Global Market Report - July 3, 2018

China's stock market stabilised after yesterday's selloff, while European exchanges rose as Germany's political outlook improved

Morningstar 10/07/2561


Markets in the region recovered some equilibrium after yesterday’s heavy selloff in China and Japan. But it was still a turbulent trading session, especially for the Shanghai Composite Index, which just managed to claw into positive territory by the end of the day. Since the benchmark entered bear territory towards the end of June, it has been the focus of investor concerns in Asia-Pacific. From  a recent peak at 3,558 points at the end of the January, the index is now just above 2,700 points.

Currency factors are playing a strong role in the region’s stock market dynamics; Chinese investors were given a boost by the central bank’s willingness to prop up the yuan following a slide in the currency against the dollar.

Hong Kong stocks declined after the market opened after Monday’s public holiday as investors caught up with yesterday’s slide.

Japan’s Nikkei and Topix indices declined slightly on Tuesday.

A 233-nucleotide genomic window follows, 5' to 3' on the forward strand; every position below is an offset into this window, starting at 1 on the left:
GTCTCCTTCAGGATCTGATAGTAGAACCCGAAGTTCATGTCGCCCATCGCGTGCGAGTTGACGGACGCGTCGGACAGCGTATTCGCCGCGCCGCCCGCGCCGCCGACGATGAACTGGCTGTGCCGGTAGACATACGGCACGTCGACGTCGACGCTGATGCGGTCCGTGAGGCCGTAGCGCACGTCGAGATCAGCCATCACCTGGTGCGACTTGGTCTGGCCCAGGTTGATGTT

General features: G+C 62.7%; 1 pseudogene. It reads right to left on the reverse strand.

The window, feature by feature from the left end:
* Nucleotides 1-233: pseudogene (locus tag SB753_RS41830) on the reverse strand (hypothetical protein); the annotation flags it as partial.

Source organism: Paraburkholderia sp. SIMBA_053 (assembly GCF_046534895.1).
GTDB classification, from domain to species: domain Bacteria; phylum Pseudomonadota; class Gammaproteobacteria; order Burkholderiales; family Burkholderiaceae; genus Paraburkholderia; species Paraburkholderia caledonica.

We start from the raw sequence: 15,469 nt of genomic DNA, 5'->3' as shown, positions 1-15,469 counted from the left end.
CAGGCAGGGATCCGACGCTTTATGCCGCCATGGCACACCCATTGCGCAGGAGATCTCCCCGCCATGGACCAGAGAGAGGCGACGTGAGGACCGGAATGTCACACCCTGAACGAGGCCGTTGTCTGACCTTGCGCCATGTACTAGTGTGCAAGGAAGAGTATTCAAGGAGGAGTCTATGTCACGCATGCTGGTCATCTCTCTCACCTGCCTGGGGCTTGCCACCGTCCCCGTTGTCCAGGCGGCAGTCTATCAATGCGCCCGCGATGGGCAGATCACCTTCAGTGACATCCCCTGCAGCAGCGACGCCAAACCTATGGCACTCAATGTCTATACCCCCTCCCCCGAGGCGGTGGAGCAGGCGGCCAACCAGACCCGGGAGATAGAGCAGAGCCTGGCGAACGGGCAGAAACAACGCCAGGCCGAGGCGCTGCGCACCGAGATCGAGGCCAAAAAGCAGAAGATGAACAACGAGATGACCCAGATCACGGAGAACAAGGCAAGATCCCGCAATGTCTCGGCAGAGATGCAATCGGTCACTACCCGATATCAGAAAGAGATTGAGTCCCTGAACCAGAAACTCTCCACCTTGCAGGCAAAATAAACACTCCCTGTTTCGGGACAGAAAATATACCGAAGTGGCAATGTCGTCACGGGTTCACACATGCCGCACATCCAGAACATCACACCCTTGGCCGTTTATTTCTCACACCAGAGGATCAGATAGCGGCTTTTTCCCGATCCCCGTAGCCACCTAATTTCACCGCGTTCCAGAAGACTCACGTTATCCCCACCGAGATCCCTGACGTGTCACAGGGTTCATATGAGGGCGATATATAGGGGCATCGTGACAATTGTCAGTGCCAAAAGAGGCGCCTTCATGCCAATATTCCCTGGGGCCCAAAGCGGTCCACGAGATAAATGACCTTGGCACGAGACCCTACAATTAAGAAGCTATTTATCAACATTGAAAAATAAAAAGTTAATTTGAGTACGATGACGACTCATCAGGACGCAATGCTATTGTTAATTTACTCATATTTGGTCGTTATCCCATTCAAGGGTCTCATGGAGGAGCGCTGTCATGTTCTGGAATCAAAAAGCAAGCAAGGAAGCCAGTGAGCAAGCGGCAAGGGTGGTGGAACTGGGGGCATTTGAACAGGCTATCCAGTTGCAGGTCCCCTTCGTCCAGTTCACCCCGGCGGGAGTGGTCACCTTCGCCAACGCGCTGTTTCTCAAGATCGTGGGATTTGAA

On the FTSE 100, shares in mining and trading firm Glencore (GLEN) fell as much as 12% in morning trading on news that the US Department of Justice subpoenaed documents relating to the company’s activities in DRC, Nigeria and Venezuela.

Nevertheless, the index managed to remain ahead of yesterday’s close despite a rise in the pound after much better-than-expected construction data.

Eurozone exchanges were higher than the FTSE 100 this morning, though, as news of political progress in Germany boosted the euro.

North America

Domestic economics could distract investors this week from the ongoing trade wrangles. The Federal Reserve’s minutes from the June 13 meeting, where the central bank raised interest rates by a quarter point, will be released on Thursday. Service sector data will also be published on the same day. Friday sees one of the highlights of the economics calendar: the US economy is forecast to have added 195,000 jobs in June, compared with 223,000 jobs in May. Nevertheless, the non-farm payrolls number often surprises to the upside and helps support equity markets.

While the corporate calendar is light this week, investors will be looking for earnings season – which kicks off on July 13 – to provide the stock market with some direction amid trade concerns.



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